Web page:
It’s data like that that says that say to me oh my gosh, this program actually helps with retention. It’s doing what I hoped it would do. I want to devote more time to it because I’m so passionate about it. Yes I care about my Medicare legal practice and believe that supporting physicians and residency programs is important. That’s my legal gig. It doesn’t get me fired up as much as trying to support fellow working moms and working parents in the workplace.

Paula: which is so amazing. Like I can see, I mean for the benefit of our listeners I can see Lori. We’re having a face to face Zoom conversation, and I can see how excited you are and how passionate you are about the project and about the work. Those are amazing numbers, right. To have that kind of impact on a community of parents who clearly feel supported. There’s clearly something going on there for them. To have that connection to them, to have that connection.

From what I understand, this comes out of your own experience, right. It’s like what would I have benefited from in this period of transition? Now you’re able to create that for others so that they’re feeling whatever it was that you would have wanted in those transitions. So what do you think it is about the program? Is it the structuring? Is it the community? What do you think is so effective at helping people through those transitions?

Lori: yeah so I think there are two questions baked in there. One is what’s helpful in retaining and employee, and then what’s helpful in having people actually feel supported? They’re interrelated but not exactly the same. I’ve had people who have not even spent all that much time in the course material say, “I feel really grateful for my employer for giving me this tool to help me come back. It says that they care about me, and that they actually want me to return after I have a baby and that matters.” So I think just like the statement of offering support from an employer really matters.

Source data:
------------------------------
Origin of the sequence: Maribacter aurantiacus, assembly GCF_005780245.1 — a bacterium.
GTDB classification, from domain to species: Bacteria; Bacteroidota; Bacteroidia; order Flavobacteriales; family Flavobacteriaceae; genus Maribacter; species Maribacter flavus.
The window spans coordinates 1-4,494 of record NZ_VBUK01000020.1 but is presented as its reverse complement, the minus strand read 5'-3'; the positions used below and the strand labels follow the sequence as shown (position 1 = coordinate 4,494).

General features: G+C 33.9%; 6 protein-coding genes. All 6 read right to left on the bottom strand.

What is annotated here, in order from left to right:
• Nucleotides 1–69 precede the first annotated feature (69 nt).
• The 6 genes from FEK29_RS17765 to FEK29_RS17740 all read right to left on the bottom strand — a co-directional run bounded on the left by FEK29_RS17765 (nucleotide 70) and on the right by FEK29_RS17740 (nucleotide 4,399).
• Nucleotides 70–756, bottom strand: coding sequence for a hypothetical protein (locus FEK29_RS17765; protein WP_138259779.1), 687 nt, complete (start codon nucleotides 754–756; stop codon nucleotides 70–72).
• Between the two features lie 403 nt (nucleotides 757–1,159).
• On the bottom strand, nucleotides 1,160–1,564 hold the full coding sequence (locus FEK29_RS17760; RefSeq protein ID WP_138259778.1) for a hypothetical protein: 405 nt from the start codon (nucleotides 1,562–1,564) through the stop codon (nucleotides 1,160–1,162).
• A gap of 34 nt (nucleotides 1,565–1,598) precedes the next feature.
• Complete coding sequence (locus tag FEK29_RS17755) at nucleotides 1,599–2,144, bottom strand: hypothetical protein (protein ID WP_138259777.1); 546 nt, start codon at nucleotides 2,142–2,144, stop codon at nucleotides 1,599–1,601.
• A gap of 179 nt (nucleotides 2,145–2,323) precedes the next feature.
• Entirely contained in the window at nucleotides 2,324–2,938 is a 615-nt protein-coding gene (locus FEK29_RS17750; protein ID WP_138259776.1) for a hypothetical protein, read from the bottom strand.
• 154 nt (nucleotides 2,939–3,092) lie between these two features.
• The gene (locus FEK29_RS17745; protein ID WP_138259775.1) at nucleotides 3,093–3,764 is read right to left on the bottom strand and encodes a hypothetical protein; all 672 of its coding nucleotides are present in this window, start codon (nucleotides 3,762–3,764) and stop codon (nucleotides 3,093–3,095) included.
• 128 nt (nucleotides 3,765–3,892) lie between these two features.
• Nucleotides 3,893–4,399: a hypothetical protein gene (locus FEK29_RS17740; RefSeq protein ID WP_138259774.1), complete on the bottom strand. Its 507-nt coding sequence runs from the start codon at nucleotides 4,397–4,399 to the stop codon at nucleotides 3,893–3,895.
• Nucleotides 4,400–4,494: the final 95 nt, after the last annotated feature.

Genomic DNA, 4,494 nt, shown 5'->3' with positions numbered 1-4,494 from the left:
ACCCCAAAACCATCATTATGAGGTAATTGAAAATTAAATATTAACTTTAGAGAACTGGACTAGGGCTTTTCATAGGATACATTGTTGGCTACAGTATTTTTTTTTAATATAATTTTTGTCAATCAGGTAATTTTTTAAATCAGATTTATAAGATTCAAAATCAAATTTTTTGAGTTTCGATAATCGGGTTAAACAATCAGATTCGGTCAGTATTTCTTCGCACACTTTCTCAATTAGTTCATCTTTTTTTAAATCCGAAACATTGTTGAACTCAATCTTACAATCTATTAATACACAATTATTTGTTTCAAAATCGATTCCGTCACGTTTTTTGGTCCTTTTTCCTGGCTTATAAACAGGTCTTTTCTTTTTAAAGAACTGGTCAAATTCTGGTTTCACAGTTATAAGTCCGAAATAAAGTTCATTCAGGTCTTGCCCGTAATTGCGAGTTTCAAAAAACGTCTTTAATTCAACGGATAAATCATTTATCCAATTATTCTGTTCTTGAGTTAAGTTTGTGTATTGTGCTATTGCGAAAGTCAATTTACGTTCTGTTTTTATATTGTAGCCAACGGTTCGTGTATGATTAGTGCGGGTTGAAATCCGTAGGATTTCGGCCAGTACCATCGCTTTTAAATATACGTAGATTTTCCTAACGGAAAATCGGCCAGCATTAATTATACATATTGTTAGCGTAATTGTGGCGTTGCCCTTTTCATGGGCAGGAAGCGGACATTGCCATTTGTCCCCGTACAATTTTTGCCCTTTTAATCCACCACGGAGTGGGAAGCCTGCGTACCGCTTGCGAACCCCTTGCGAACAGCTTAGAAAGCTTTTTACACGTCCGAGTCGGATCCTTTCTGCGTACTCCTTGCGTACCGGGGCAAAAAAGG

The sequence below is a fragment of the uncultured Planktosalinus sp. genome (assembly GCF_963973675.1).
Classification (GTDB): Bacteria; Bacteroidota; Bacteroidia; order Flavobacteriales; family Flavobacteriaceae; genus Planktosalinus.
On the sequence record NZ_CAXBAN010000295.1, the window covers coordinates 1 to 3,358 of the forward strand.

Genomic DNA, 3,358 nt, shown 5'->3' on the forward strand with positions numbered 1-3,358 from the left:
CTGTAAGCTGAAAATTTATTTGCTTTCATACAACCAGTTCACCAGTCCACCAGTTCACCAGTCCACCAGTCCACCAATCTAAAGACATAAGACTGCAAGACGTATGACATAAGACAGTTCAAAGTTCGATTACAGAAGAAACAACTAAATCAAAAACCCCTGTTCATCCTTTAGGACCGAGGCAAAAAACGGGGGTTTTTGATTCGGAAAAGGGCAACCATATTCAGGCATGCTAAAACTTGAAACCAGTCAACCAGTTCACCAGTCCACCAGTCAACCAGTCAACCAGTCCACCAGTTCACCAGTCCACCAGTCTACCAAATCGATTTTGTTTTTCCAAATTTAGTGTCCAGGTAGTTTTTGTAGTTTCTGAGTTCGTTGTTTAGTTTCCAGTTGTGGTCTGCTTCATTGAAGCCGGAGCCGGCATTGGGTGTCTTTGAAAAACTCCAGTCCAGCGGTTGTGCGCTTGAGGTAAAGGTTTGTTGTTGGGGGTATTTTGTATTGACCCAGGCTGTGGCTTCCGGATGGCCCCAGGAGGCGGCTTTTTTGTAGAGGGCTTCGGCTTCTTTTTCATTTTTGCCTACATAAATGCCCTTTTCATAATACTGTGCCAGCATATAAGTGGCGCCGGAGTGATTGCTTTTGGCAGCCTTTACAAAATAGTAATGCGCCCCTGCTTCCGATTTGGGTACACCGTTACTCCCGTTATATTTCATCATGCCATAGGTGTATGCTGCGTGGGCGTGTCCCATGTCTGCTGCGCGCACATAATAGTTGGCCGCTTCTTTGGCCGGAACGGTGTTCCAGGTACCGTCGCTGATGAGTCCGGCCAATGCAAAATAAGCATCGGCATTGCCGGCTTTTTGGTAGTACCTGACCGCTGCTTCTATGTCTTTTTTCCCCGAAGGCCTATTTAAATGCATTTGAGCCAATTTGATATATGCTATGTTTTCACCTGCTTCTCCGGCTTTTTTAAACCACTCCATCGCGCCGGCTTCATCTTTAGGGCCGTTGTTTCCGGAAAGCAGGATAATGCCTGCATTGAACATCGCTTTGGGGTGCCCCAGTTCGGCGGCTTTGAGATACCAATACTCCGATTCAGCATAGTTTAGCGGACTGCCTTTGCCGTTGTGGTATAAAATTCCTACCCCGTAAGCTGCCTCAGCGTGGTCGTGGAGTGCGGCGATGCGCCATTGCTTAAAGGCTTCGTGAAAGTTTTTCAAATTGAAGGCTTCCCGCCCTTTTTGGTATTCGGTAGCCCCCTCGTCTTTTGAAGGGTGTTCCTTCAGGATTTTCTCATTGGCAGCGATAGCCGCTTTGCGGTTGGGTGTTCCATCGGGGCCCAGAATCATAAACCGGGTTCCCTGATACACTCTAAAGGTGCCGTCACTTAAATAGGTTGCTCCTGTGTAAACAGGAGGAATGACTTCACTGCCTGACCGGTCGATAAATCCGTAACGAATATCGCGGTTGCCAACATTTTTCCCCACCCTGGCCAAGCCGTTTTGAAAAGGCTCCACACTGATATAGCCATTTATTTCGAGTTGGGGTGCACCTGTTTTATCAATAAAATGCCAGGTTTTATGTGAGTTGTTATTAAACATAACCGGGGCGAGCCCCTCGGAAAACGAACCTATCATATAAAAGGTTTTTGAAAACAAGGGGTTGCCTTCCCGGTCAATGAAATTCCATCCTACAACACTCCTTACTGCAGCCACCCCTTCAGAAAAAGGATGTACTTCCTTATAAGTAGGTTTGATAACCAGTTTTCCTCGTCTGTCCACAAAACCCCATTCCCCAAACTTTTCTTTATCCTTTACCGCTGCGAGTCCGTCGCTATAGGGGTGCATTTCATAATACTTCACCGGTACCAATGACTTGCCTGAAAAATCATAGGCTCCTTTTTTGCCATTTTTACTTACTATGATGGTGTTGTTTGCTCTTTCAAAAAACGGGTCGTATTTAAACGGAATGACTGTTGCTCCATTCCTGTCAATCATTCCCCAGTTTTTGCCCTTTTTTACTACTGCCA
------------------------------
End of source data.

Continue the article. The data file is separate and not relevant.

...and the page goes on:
I think the secret sauce inside of the Mindful Return course, which is a four week online asynchronous course, but it’s run as a cohort. So you’re in there with other people who are all at the same life stage as you and you’re interacting with them. The secret sauce really is that community. It’s that sense of hearing someone else articular so beautifully the exact fears and concerns that you have, and having you say, “Oh my gosh I’m not crazy. That’s what went through my head. Oh that we’re all feeling these things and we’re all hearing them and echoing them.”

I mean I like to think that the course material itself is high quality and very supportive. I know that 50% if not more of the value of taking this program is being in a cohort with people who are all driven professionals who want to figure out how to do this balance, if we’re going to use that word. Hearing the idea that they’re just not alone and that other people have gone through it and have figured it out and so can they.

Paula: Absolutely. I love that Lori. I think what you’re doing is such an amazing service because it’s true. I think you are creating the framework. You’re creating the content and the materials. Here’s what’s helpful, and here’s an opportunity to meet with other individuals who are just like you who are having the same challenges. I know that I’m part of membership communities where there is that energy and there is something that is so validating about hearing other people articulate the same challenges that you’re going through.

I think as parents what is particularly interesting in that dynamic is that we all live our separate lives with our separate families, and we see other people’s outsides, right? We see their Facebook reels. We se whatever things show up on social media. We start comparing our insides to their outsides, right.

Like our days where everything is a mess and the kids are fighting and we give them Eggo waffles and takeout, whatever it happens to be. We can fall into these spirals where we feel like we’re bad moms, bad parents. That we’re not doing enough, going back to the word enough.

The reality is that we’re all kind of living out our existences within our separate homes, and we’re all facing similar challenges. Maybe we’re not facing them all at the same—Luckily, we’re not all facing all challenges at the same time. Spread themselves out so we have a chance to catch our breath and everything.